On the cusp of what will assuredly be its successful tour of Europe (Ireland, UK, Belgium), The Great O’Brien Travelling Roadshow, Circus, & Gymkhana is provisionally announcing its intent to visit the Semi-Demi-Hemi-Autonomous Region of Hong Kong, in late November. Our World Tour 2014 continues.
Dug out of my LiveJournal archives.
I originally did this as a comment on someone else’s LJ. But I’d like to get it over here, so it’s more easily searchable — and to get a wider audience.
So. I’ve been owing you this for a while. I mostly do my LJ stuff at my job, where I work the graveyard shift. It’s been such that I haven’t really felt up to it. But, as I say, I owe you, and who knows? This might be the first draft of a letter to Le Carré, where I’d like to see what he says before he dies.
Return with me now to those thrilling days of yesteryear. Specifically, 1998, and
We go to London, and as a devoted reader of Le Carré and Hanff I want to see two things: “The Circus” and 84 Charing Cross Road. I know neither SOE nor MI6 ever had a HQ near Cambridge Circus, but there you go. I also know that Marks and Co., the bookshop in 84 Charing Cross Rd the book and movie, is now only marked by a brass plaque. Again, no problem, I’m just curious.
So we go to the physical location, 84 Charing Cross Rd and… Well, have you ever seen Charade? Cary Grant and Audrey Hepburn? There’s a sequence in it when everyone is walking through a stamp fair in Paris, and then suddenly each of them put two and two together, and their heads start whirling about.
This was very like that. Because, you see, 84 Charing Cross Road is just on the edge of Cambridge Circus.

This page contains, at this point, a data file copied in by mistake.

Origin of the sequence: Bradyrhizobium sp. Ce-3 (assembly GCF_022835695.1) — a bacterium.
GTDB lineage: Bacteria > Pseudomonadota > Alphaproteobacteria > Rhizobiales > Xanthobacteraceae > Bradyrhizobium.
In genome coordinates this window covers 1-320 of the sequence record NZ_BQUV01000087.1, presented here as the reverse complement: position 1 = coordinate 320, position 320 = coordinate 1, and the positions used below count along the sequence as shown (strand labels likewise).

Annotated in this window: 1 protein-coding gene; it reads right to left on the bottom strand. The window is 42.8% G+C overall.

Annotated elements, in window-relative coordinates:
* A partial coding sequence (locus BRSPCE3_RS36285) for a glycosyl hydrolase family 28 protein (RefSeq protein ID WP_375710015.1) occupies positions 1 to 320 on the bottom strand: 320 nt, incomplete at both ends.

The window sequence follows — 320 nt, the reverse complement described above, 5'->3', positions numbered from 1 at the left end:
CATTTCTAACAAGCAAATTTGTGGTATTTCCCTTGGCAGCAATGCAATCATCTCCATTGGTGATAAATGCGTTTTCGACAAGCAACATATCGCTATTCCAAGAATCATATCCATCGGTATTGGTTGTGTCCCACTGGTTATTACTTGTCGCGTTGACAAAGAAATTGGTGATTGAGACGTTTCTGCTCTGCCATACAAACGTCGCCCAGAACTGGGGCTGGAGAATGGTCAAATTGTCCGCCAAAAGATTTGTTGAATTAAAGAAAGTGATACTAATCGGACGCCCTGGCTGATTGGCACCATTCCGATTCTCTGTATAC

Now, let’s fill in a bit. “Marks and Co.” stands for “Marks and Cohen,” and was the actual shop. Leo Marks — screenwriter of Peeping Tom, friend of Helene Hanff, and cryptographer extraordinaire — was the son of Mr. Marks. If you read Between Silk and Cyanide, Leo’s memoir, you’ll see that he frequently used antiquarian books as the plain text for various ciphers he would send with agents into the field during his days at SOE/MI6. In addition, Le Carré, who worked at MI6 at roughly the same time as Marks (a little later, but not much) does exactly the same thing. Note his use of the Simplicissimus in A Perfect Spy, acknowledged to be his most autobiographical book.
So… If one was a cryptographer who used antiquarian books as plain text, and if one was also the son of the owner of an antiquarian book shop, what would be the easiest way to distribute such books around the world?
One of the big questions that just slides by in 84 Charing Cross Rd is, what in the world was Marks and Co. doing having an ad in the Saturday Review for Miss Hanff to find in the first place? This hypothesis suggests an answer.
But it goes further.
Frank Doel (Anthony Hopkins’ character in the movie) had some very interesting neighbors. Namely, Morris Cohen and Lona Cohen (known during their UK days as Peter and Helen Kroger). The Cohens were Soviet spies of long standing, having been among those assigned to Los Alamos to try to get nuclear information during WWII. Not only did they live quite nearby to Frank Doel, they also worked — wait for it — as antiquarian book sellers.
I don’t think that was an accident. I think the Sovs twigged on to what was happening at Marks and Co., and assigned the Cohens to try to keep tabs on Frank Doel. Hanff jokes this about in the book — or rather, she publishes a letter from Nora Doel (Mrs. Frank, played by an almost unrecognizable Judi Dench in the film) that treats the whole matter lightly.
But I think Le Carré also knew what was going on, and placed headquarters at “The Circus” because, even if there was no staff housed there, there were considerable communications going through the place.
Heck, dare we say it? Could Frank Doel be the role model for George Smiley? Was he sufficiently bookish and anonymous in person for that, no matter how much wit comes across in his letters to Helene?
I can’t point to any particular flame. But it seems to me there are quite a few wafts of smoke here. Certainly enough for a Waldropian story or novel. 🙂